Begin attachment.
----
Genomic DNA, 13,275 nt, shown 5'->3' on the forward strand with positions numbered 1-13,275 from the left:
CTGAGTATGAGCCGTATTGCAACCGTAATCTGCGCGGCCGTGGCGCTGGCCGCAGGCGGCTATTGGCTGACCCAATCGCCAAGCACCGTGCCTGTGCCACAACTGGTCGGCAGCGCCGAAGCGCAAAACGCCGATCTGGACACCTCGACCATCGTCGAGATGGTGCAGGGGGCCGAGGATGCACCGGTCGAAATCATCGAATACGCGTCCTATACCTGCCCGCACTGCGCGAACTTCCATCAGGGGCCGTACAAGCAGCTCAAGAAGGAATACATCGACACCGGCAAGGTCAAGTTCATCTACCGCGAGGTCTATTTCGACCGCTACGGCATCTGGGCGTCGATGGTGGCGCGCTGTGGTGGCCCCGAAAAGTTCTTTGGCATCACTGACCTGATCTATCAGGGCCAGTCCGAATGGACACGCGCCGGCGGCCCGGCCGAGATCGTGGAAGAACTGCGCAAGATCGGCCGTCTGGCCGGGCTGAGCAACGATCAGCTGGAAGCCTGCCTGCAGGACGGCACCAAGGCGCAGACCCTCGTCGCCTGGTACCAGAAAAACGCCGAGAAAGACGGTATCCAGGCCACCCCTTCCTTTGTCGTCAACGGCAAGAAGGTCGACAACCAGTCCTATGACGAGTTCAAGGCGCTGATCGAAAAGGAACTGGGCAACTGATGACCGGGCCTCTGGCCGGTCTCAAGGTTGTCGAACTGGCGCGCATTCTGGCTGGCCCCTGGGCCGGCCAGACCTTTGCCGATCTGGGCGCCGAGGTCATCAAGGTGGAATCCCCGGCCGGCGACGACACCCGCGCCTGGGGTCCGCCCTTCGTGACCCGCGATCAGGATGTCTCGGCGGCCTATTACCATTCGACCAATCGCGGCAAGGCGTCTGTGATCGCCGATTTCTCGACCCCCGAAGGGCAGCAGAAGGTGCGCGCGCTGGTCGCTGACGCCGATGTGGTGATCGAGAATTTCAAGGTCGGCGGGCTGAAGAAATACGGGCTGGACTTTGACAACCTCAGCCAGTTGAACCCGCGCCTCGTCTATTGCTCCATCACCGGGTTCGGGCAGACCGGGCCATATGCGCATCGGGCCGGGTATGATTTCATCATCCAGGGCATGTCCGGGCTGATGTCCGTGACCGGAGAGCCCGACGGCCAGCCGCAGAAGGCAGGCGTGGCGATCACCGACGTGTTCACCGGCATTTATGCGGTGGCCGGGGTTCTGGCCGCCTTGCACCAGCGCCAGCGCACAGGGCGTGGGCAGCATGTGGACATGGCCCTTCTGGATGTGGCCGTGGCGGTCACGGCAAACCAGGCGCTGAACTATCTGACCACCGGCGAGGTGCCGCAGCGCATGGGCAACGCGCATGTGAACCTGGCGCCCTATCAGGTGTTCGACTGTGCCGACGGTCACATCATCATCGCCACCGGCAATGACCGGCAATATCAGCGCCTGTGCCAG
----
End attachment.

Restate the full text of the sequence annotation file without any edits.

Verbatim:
Genomic DNA, 13,275 nt, shown 5'->3' on the forward strand with positions numbered 1-13,275 from the left:
CTGAGTATGAGCCGTATTGCAACCGTAATCTGCGCGGCCGTGGCGCTGGCCGCAGGCGGCTATTGGCTGACCCAATCGCCAAGCACCGTGCCTGTGCCACAACTGGTCGGCAGCGCCGAAGCGCAAAACGCCGATCTGGACACCTCGACCATCGTCGAGATGGTGCAGGGGGCCGAGGATGCACCGGTCGAAATCATCGAATACGCGTCCTATACCTGCCCGCACTGCGCGAACTTCCATCAGGGGCCGTACAAGCAGCTCAAGAAGGAATACATCGACACCGGCAAGGTCAAGTTCATCTACCGCGAGGTCTATTTCGACCGCTACGGCATCTGGGCGTCGATGGTGGCGCGCTGTGGTGGCCCCGAAAAGTTCTTTGGCATCACTGACCTGATCTATCAGGGCCAGTCCGAATGGACACGCGCCGGCGGCCCGGCCGAGATCGTGGAAGAACTGCGCAAGATCGGCCGTCTGGCCGGGCTGAGCAACGATCAGCTGGAAGCCTGCCTGCAGGACGGCACCAAGGCGCAGACCCTCGTCGCCTGGTACCAGAAAAACGCCGAGAAAGACGGTATCCAGGCCACCCCTTCCTTTGTCGTCAACGGCAAGAAGGTCGACAACCAGTCCTATGACGAGTTCAAGGCGCTGATCGAAAAGGAACTGGGCAACTGATGACCGGGCCTCTGGCCGGTCTCAAGGTTGTCGAACTGGCGCGCATTCTGGCTGGCCCCTGGGCCGGCCAGACCTTTGCCGATCTGGGCGCCGAGGTCATCAAGGTGGAATCCCCGGCCGGCGACGACACCCGCGCCTGGGGTCCGCCCTTCGTGACCCGCGATCAGGATGTCTCGGCGGCCTATTACCATTCGACCAATCGCGGCAAGGCGTCTGTGATCGCCGATTTCTCGACCCCCGAAGGGCAGCAGAAGGTGCGCGCGCTGGTCGCTGACGCCGATGTGGTGATCGAGAATTTCAAGGTCGGCGGGCTGAAGAAATACGGGCTGGACTTTGACAACCTCAGCCAGTTGAACCCGCGCCTCGTCTATTGCTCCATCACCGGGTTCGGGCAGACCGGGCCATATGCGCATCGGGCCGGGTATGATTTCATCATCCAGGGCATGTCCGGGCTGATGTCCGTGACCGGAGAGCCCGACGGCCAGCCGCAGAAGGCAGGCGTGGCGATCACCGACGTGTTCACCGGCATTTATGCGGTGGCCGGGGTTCTGGCCGCCTTGCACCAGCGCCAGCGCACAGGGCGTGGGCAGCATGTGGACATGGCCCTTCTGGATGTGGCCGTGGCGGTCACGGCAAACCAGGCGCTGAACTATCTGACCACCGGCGAGGTGCCGCAGCGCATGGGCAACGCGCATGTGAACCTGGCGCCCTATCAGGTGTTCGACTGTGCCGACGGTCACATCATCATCGCCACCGGCAATGACCGGCAATATCAGCGCCTGTGCCAG